Wolff Rearrangement Definition:
Treatment of an acid halide with diazomethane (CH2N2) followed by heating leads to the formation of a ketene which can be further used in many synthetic reactions.
Wolff Rearrangement Explained:
The Wolff rearrangement is a reaction in which an α-diazocarbonyl compound is converted into a ketene by the loss of dinitrogen with accompanying 1,2-rearrangement.
This reaction contains two possible reaction mechanisms. It is not yet clear which of these mechanisms is correct. Common for both mechanisms is the production of diazo ketone that will act as the reactant in the Wolff rearrangement. And diazo ketone forms in the reaction between an acid chloride and diazomethane.
One of the resonance structure of diazomethane attacks the carbonyl carbon, the π breaks and the tetrahedral intermediate with a negative charge on the oxygen is formed. In the next step, the carbonyl group is reformed and the chloride ion is expelled as a good leaving group. Then, this chloride ion deprotonates α carbon and the diazo ketone which is stabilized by resonance is formed.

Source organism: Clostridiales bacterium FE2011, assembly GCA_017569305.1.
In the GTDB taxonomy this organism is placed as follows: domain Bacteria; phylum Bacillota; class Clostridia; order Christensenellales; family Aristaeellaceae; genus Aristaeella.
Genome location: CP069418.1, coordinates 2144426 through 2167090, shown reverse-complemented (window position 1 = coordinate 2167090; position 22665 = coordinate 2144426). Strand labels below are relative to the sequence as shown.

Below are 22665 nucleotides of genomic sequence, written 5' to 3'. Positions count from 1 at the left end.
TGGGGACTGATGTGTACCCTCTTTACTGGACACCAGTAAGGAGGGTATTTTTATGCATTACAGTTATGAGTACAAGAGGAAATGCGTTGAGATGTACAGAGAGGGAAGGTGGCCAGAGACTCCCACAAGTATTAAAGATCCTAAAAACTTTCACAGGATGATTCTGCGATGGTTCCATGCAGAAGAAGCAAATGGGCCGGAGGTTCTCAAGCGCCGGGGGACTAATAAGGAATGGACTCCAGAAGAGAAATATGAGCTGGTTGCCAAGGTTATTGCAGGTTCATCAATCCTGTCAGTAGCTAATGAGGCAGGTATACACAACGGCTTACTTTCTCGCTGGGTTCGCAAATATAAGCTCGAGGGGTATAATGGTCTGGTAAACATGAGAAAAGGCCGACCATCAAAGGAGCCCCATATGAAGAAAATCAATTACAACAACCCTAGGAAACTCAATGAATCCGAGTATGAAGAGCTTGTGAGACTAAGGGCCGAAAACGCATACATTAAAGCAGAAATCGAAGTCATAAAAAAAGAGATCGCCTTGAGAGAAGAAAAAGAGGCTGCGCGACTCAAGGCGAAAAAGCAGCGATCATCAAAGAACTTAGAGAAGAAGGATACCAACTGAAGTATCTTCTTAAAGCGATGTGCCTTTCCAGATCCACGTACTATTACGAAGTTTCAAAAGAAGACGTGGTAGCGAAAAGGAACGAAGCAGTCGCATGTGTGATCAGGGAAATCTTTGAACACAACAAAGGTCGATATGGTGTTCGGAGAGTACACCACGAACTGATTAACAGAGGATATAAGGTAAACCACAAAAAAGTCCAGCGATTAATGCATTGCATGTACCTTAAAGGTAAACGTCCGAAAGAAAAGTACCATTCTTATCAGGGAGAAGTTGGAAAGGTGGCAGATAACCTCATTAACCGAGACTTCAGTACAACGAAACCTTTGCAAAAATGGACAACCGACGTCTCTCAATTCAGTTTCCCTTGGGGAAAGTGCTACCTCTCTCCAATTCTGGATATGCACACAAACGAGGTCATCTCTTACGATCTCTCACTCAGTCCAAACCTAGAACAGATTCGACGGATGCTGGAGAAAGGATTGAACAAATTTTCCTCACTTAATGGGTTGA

Possible mechanism 1: If the diazo ketone is heated or placed under light, the carbon-nitrogen bond will break to form dinitrogen and ketocarbene.
Ketocarbenes can either act as Lewis bases or undergo an intramolecular reaction called Wolff rearrangement.
Possible mechanism 2: Everything happens here at the same time avoiding the step of producing carbene.
The Wolff rearrangement yields a ketene as an intermediate product, which can undergo nucleophilic attack with weakly acidic nucleophiles such as water, alcohols, and amines, to generate carboxylic acid derivatives or undergo [2+2] cycloaddition reactions to form four-membered rings.